Proximal Humerus Fractures

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The proximal humerus comprises four “parts”: the greater tuberosity, the lesser tuberosity, the humeral head and the humeral shaft. Fractures in this area are common, especially among older patients. Among elderly patients with osteoporotic bone, low-energy falls are the most common mechanism of injury; younger individuals sustain fractures of the proximal humerus from high-energy trauma, and may have concomitant injuries. Many proximal humerus fractures are amenable to nonoperative treatment. On the other hand, because displacement can upset the mechanics of the glenohumeral joint (with or without concomitant tearing of the rotator cuff) or disrupt the blood supply to the head, surgery may be needed in that setting. Management of displaced proximal humerus fractures remains controversial. Surgical indications are based on multiple factors including patient age, handedness, functional demands and evidence of pre-existing glenohumeral arthritis or rotator cuff pathology.

Structure and Function

See also: Shoulder Biomechanics

There are multiple muscular insertions on the proximal humerus. These attachments typically work in tandem to produce balanced forces that stabilize the glenohumeral joint. With a fracture, though, they can be deforming.

Important insertions include: The supraspinatus, infraspinatus, and teres minor insertion on the greater tuberosity. These assist with abduction and external rotation and with fracture, can cause superior and posterior displacement of the greater tuberosity.

The subscapularis inserts on the lesser tuberosity and exerts an internal rotation force. With fracture, the subscapularis displaces the lesser tuberosity medially.

Pectoralis major inserts on the lateral margin of the bicipital groove, distal and lateral to the lesser tuberosity and can displace the shaft medially and anteriorly.

The deltoid inserts on the shaft distal to the greater tuberosity and abducts the humeral shaft.

The major blood supply to the proximal humerus is from the anterior and posterior humeral circumflex arteries. Fractures of the anatomical neck can lead to osteonecrosis if the vascular supply of the humeral head is disrupted.

The axillary nerve comes off the posterior cord of the brachial plexus. It then courses in an anterior and inferior direction lying just medial to the joint on the anterior aspect of the subscapularis. It then courses posteriorly, inferior to the glenohumeral joint. This nerve is susceptible to injury by traction when the humeral head comes out of place (either by fracture, dislocation or subluxation), owing to its relatively fixed position close to the inferior capsule.

As shown in Figure 1 and 2, there are four bony “parts” of the proximal humerus. These represent the coalescence of distinct ossification centres and thus are prone to separation during injury. There are two regions designated as a “neck” of the proximal humerus. The  “anatomical neck”, representing the fused epiphyseal plate, is above the tuberosities and below the articular surface. The “surgical neck” is the junction between the shaft and the tuberosities. The region between the greater and lesser tuberosities is not a “neck”; rather, it is denoted as the “bicipital groove.” This groove is so named because it houses the long head of the biceps as it begins its course down the arm.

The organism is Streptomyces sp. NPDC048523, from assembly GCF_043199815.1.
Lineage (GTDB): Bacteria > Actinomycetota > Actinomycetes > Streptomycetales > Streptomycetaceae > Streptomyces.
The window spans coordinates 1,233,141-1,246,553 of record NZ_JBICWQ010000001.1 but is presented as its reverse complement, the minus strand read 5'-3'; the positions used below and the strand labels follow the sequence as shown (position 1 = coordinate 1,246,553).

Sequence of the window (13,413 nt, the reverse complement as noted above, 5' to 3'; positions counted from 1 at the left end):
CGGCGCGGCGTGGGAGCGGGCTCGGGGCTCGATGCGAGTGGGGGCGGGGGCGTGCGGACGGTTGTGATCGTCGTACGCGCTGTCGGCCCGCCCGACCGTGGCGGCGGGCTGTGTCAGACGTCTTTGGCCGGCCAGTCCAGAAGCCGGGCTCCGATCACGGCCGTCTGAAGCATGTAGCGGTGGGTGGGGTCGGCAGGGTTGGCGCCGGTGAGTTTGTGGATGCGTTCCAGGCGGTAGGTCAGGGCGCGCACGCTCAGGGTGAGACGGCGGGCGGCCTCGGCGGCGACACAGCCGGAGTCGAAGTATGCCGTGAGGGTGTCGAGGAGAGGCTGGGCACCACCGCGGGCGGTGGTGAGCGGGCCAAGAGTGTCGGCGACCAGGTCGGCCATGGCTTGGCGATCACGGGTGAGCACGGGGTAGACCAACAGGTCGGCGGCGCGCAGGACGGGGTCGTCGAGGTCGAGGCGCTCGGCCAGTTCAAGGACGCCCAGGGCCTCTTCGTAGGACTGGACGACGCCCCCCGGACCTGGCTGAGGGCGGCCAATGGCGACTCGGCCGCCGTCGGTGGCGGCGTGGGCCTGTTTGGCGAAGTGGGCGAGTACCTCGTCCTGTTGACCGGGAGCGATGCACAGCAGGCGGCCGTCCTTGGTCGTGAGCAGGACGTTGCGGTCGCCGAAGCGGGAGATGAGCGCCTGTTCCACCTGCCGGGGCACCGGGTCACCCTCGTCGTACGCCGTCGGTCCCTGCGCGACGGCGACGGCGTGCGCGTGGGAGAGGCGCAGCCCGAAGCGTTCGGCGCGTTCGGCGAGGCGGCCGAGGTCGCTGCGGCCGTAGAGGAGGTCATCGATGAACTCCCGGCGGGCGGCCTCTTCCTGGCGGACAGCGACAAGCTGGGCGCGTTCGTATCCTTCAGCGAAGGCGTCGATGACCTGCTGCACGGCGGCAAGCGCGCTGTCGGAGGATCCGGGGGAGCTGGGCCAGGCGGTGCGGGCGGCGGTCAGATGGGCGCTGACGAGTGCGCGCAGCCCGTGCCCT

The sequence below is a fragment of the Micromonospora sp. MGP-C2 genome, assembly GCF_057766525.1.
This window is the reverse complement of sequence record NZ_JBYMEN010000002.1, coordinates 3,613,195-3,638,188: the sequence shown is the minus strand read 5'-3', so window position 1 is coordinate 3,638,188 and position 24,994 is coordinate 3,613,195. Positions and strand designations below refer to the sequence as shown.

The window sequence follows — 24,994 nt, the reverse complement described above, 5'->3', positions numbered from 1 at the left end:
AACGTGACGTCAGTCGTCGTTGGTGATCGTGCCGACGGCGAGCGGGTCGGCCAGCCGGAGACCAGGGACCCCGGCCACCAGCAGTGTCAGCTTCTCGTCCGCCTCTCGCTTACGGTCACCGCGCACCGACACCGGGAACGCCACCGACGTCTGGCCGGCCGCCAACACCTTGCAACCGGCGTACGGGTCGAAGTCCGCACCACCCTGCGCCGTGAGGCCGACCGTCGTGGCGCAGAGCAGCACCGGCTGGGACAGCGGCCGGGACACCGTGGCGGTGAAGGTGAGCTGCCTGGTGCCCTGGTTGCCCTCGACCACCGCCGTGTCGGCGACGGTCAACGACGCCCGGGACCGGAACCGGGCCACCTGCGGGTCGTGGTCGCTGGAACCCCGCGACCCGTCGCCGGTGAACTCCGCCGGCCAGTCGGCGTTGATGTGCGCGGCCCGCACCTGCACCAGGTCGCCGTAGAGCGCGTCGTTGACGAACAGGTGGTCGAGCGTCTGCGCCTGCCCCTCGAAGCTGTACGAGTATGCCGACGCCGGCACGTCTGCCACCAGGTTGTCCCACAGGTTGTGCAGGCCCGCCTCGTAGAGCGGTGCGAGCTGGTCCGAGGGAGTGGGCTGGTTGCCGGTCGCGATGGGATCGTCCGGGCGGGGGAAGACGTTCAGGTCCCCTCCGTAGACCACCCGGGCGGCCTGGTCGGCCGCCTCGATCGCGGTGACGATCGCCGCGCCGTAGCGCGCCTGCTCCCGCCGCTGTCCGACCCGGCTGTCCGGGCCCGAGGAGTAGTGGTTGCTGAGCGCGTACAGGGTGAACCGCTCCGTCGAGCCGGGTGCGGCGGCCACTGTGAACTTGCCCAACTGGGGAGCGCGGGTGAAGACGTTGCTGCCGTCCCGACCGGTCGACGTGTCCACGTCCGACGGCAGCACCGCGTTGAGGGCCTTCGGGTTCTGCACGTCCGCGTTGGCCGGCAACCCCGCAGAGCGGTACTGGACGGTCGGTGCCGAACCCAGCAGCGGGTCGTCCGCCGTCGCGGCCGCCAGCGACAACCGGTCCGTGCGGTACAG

Patient Presentation

Patients present with a known history of trauma.

The mechanism of injury typically varies based on age. For elderly patients, the history usually involves a low energy fall from a standing height. Younger patients often present following a high-energy trauma with a direct blow to the shoulder. Less commonly, proximal humerus fractures may occur as the result of a violent muscle contraction (i.e. during a seizure or following an electrical shock).

Initial complaints include pain and immobility of the affected upper extremity. Patients may report paraesthesias or diminished sensation distal to the injury.

Complaints of weakness may be secondary to pain inhibition or possible nerve injury.

Patients will often present with the affected upper extremity held closely to the chest by the contralateral hand (to minimize painful motion).

Swelling of the affected limb appears within hours after injury. Bruising along the arm and chest wall (ecchymoses) might not appear until a few days after injury.

With a fracture, inspection may reveal subtle derangement of the normal contours of the shoulder, but gross deformity is rare.

Important elements of the history include the mechanism of injury. In the case of a fall, for instance, a syncopal event or history suggestive of a seizure would warrant further workup.

A careful neurovascular exam should be conducted with particular attention to the axillary nerve. This may be assessed by presence of sensation on the lateral aspect of the proximal arm overlying the deltoid. Motor testing (i.e. assessing deltoid and teres minor function) is often not possible at initial presentation due to pain.